Oscar Castillo
"Residential" Real Estate


    - Glossary





Package loan   a real estate loan used to finance the purchase of both real property and personal property, such as in the purchase of a new home that includes carpeting, window coverings and major appliances.

Partial Claim  (Loan) a no-interest or low-interest loan given by a lender to help pay back any missing or partial mortgage payments and default-related fees. This is a one-time only loan. The partial claim loan is paid back when the mortgage loan is paid off.

Partial release clause   a mortgage provision under which the mortgagee agrees to release certain parcels from the lien of the blanket mortgage upon payment of a certain sum of money by the mortgagor. The clause is frequently found in tract development construction loans.

Partition   co-tenants who wish to terminate their co-ownership may file an action in court to partition the property. Partition is a legal way to dissolve the relationship when the parties do not voluntarily agree to its termination. If the court determines that the land cannot be divided physically into separate parcels without destroying its value, the court will order the real estate to be sold. The proceeds of the sale will then be divided among the co-owners according to their fractional interests.

Partnership   an association of two or more individuals who carry on a continuing business for profit as co-owners. Under the law a partnership is regarded as a group of individuals rather than as a single entity.

Party wall   a wall that is located on or at a boundary line between two adjoining parcels of land and is used or is intended to be used by the owners of both properties.

Party wall easement   a party wall can be an exterior wall on a building that straddles the boundary line between two lots, or it can be a commonly shared partition wall between two connected properties. Each lot owner owns the half of the wall on his or her lot, and each has an appurtenant easement in the other half of the wall. A written party wall agreement must be used to create the easement rights. Expenses to build and maintain the wall are usually shared. A party driveway shared by and partly on the land of adjoining owners must also be created by written agreement, specifying responsibility for expenses.

Passive income   is income generated when a person is not active in a business or occupation. Examples of situations where passive income is generated include limited partnerships or rental income remaining after allowable deductions.

Passive losses   are losses left over when deductions for annual operating expenses, loan interest, and depreciation exceed annual rents. For tax purposes, passive losses can only be used to offset passive income.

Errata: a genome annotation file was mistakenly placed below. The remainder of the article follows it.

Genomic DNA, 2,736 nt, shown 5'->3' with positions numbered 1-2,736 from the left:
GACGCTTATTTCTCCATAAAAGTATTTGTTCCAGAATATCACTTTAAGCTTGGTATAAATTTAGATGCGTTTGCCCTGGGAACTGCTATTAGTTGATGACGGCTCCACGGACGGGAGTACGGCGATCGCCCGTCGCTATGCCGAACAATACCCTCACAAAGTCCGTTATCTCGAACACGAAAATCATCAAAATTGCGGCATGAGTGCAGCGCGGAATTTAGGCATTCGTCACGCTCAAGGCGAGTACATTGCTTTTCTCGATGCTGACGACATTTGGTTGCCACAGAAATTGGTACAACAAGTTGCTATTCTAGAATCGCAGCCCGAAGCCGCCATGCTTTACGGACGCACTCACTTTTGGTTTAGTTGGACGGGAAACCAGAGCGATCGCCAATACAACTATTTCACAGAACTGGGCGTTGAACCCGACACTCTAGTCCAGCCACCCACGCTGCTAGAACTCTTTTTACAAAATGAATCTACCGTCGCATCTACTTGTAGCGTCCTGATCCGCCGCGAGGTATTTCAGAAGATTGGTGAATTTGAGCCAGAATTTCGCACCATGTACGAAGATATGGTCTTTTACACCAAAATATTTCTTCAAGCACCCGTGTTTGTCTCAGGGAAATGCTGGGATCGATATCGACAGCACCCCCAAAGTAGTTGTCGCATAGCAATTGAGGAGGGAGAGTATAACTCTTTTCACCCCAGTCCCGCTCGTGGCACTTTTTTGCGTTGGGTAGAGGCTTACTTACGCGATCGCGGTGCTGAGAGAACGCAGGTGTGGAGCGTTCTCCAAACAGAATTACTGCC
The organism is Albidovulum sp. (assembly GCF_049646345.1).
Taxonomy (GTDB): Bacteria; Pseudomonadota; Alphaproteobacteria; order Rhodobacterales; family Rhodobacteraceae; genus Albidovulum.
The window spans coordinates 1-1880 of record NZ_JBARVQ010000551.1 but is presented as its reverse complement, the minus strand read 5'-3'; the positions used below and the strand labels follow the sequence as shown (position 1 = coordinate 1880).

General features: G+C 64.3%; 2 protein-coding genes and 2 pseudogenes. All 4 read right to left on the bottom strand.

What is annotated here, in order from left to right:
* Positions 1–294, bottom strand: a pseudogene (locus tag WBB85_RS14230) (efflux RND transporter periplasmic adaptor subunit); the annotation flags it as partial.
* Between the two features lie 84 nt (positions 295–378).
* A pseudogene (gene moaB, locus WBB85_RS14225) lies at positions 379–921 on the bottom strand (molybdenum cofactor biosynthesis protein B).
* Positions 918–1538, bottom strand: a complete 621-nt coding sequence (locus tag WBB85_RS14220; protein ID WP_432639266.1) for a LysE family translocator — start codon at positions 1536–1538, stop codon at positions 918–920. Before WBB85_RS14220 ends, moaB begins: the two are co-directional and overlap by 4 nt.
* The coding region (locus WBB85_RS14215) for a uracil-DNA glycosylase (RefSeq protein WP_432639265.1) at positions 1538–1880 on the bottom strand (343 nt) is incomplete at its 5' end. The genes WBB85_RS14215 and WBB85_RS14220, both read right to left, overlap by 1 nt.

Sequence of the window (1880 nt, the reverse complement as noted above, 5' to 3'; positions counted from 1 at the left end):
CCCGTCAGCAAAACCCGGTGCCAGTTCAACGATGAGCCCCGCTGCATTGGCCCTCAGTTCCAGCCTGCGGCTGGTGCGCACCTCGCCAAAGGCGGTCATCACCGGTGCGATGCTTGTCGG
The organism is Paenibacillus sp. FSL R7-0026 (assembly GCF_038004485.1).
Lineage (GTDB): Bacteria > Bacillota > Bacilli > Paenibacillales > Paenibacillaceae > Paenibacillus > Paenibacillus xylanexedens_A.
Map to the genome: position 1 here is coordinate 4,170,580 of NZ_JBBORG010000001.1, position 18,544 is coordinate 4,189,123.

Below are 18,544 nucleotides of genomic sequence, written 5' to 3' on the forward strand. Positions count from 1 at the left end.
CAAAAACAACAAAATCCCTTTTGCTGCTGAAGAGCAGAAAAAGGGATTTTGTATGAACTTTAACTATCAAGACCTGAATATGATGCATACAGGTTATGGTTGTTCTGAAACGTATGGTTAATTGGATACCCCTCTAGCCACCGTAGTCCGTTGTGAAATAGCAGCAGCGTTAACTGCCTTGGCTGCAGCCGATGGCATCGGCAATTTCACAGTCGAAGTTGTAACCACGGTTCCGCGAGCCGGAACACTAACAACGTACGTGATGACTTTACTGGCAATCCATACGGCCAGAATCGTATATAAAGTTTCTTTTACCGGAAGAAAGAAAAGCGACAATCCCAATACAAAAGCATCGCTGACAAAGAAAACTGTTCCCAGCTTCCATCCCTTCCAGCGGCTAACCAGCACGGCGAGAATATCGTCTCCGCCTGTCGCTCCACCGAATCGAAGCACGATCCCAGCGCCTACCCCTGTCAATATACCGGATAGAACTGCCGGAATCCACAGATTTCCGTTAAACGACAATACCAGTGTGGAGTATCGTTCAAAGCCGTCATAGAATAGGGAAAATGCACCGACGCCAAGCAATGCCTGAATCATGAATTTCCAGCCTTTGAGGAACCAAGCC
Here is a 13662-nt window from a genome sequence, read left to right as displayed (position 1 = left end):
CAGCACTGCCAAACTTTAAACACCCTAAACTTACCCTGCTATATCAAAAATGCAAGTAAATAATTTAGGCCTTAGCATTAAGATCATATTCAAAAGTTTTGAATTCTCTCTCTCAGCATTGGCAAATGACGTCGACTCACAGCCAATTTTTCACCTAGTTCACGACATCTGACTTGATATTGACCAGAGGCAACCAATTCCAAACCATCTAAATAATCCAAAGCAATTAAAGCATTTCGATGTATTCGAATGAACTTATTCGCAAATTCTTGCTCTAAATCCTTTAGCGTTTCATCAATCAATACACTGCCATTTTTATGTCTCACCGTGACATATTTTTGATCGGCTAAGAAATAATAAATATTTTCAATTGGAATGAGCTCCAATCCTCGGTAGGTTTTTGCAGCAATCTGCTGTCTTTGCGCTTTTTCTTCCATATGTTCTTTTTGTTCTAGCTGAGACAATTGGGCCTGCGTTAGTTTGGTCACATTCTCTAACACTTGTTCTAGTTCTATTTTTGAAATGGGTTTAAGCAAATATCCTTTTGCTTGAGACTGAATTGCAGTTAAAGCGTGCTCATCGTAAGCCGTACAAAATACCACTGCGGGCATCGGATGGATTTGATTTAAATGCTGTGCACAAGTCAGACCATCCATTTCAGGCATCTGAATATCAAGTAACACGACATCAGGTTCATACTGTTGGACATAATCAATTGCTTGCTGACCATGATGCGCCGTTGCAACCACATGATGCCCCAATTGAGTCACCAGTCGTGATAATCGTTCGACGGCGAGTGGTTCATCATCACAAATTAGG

Pass-throughs   are payments on securities sold in the secondary market that are sent directly to investors.

Pass-through security   a security issued by the Government National Mortgage Association (Ginnie Mae) to mortgage investors. Cash flows from the underlying block individual mortgage loans are "passed through" to the holders of the securities in pro rata share, including loan prepayments. With a mortgage-backed security, the timely payment of principal and interest is guaranteed by Ginnie Mae. In 1982, the Federal National Mortgage Association (Fannie Mae) instituted its own mortgage-backed securities program designed to attract billions of dollars into the conventional mortgage market from pension funds and other investors.

Payee   the person to whom a debt instrument, such as a check or promissory note, is made payable to. Known as obligee, the "receiver."

Payment cap   the limit on the amount the monthly payment can be increased on an adjustable-rate mortgage when the interest rate is adjusted.

Payoff - The receipt of funds from the buyer and the payment of the obligations of the seller in conjunction with a real estate transaction. The "payoff function" is performed by the Title company.

Payoff (good funds) - A Title company must be in receipt of "Good Funds" prior to disbursing monies on a "payoff".  Common types of Good Funds: (1) Funds wired into a Title companies sub-escrow account (2) a cashiers check drawn from an FDIC insured bank.

Payoff Statement - (also known as a "Demand for Payoff " or "Letters of Demand") is a statement prepared by a lender showing the remaining terms on a mortgage or other loan. The payoff statement shows the remaining loan balance and number of payments and the rate of interest. It also states the amount of interest that will be rebated due to prepayment by the borrower.  Payoff statements are prepared whenever a borrower considers paying off a loan early. Although payoff statements can apply to any type of loan, they are most commonly prepared for mortgages.

Payor   the debtor on a promissory note or the party who makes payment to another. (known as obligor)

PCS order - In the United States armed forces, a Permanent Change of Station (PCS) is the official relocation of an active duty military service member (along with any family members living with her or him) to a different duty location - such as another military base.  The PCS order that is issued details the destination of relocation and generally lasting one year or longer. A permanent change of station (PC) applies until it is overridden by another PCS order, a completion of active duty service or some other such Department of Defense action/event.